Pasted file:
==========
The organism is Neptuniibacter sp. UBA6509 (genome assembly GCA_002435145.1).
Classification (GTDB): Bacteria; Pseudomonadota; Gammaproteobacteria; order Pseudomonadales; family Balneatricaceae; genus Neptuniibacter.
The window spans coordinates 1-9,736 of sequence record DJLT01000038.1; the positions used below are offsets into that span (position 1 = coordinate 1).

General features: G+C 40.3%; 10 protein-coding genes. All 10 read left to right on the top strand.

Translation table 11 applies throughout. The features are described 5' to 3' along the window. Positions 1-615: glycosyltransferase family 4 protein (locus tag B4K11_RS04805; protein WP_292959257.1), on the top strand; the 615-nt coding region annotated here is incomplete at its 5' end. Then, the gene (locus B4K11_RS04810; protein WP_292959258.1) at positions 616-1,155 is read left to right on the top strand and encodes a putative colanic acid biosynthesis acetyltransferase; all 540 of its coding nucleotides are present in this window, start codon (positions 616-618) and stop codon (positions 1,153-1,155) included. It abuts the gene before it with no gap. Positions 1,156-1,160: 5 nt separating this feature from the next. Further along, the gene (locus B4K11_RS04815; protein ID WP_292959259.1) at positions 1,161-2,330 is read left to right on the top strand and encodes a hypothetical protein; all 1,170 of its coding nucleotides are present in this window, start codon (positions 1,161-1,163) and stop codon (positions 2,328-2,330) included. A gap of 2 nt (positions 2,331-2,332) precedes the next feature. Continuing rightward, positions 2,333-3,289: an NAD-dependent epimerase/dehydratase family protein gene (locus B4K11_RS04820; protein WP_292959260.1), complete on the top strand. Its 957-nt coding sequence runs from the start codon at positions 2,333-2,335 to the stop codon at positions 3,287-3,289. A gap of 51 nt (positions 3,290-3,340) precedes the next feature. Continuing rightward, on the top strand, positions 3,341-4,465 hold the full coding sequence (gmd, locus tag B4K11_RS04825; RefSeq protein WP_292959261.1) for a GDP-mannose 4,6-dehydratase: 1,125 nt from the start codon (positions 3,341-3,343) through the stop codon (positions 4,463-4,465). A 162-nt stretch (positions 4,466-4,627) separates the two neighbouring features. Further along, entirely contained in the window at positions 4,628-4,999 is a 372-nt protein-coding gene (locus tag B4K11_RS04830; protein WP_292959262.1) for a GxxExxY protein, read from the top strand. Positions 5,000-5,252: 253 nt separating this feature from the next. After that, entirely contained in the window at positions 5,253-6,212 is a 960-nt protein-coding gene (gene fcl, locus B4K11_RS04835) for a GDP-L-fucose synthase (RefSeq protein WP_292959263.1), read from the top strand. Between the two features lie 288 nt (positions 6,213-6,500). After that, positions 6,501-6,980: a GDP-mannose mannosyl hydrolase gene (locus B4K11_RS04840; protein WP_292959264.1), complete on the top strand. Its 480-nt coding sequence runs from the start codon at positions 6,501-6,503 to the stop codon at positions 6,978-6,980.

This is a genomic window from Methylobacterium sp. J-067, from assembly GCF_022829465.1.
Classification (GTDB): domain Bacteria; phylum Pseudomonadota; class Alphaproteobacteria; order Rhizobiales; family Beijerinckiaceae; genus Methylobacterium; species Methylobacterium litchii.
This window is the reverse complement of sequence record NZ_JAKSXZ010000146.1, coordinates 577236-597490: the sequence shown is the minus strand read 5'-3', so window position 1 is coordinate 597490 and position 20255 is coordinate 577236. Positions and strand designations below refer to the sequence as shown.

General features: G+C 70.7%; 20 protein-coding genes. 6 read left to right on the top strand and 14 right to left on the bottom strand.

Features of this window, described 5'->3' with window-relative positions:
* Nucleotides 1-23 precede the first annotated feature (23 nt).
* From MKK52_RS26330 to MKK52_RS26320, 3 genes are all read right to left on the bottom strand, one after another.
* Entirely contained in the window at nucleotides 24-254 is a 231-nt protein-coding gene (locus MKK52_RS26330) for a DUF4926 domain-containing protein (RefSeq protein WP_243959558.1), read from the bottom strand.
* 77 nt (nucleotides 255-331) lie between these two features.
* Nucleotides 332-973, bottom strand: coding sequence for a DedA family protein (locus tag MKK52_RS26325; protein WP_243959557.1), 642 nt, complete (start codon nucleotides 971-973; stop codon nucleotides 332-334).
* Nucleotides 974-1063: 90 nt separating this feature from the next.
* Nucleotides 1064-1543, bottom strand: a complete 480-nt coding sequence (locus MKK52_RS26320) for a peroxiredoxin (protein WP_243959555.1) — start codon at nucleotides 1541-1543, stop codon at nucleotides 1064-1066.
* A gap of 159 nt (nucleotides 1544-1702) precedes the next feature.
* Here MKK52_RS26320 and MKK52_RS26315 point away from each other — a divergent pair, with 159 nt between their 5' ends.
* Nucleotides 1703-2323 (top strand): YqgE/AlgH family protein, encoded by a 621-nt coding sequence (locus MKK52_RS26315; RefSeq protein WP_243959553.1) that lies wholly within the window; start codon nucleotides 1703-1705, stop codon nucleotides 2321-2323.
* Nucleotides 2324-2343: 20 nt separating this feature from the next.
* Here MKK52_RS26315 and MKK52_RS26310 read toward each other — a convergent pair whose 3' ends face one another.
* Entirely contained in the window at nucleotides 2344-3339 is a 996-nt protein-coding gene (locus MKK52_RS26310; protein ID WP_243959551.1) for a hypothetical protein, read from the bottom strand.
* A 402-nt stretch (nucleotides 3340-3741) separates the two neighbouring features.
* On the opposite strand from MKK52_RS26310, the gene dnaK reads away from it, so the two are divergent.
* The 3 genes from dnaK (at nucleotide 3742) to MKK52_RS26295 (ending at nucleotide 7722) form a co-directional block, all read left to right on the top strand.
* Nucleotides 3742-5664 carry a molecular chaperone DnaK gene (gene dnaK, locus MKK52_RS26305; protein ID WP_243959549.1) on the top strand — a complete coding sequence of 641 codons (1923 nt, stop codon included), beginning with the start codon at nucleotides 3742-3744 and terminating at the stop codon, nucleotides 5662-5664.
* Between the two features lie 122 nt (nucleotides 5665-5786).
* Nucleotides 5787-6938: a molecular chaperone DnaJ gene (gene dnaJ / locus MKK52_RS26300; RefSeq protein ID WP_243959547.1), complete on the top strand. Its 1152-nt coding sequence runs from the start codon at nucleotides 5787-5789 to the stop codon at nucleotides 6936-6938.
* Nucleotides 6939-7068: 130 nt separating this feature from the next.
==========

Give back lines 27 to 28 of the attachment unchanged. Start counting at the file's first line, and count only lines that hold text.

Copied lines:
* Nucleotides 3742-5664 carry a molecular chaperone DnaK gene (gene dnaK, locus MKK52_RS26305; protein ID WP_243959549.1) on the top strand — a complete coding sequence of 641 codons (1923 nt, stop codon included), beginning with the start codon at nucleotides 3742-3744 and terminating at the stop codon, nucleotides 5662-5664.
* Between the two features lie 122 nt (nucleotides 5665-5786).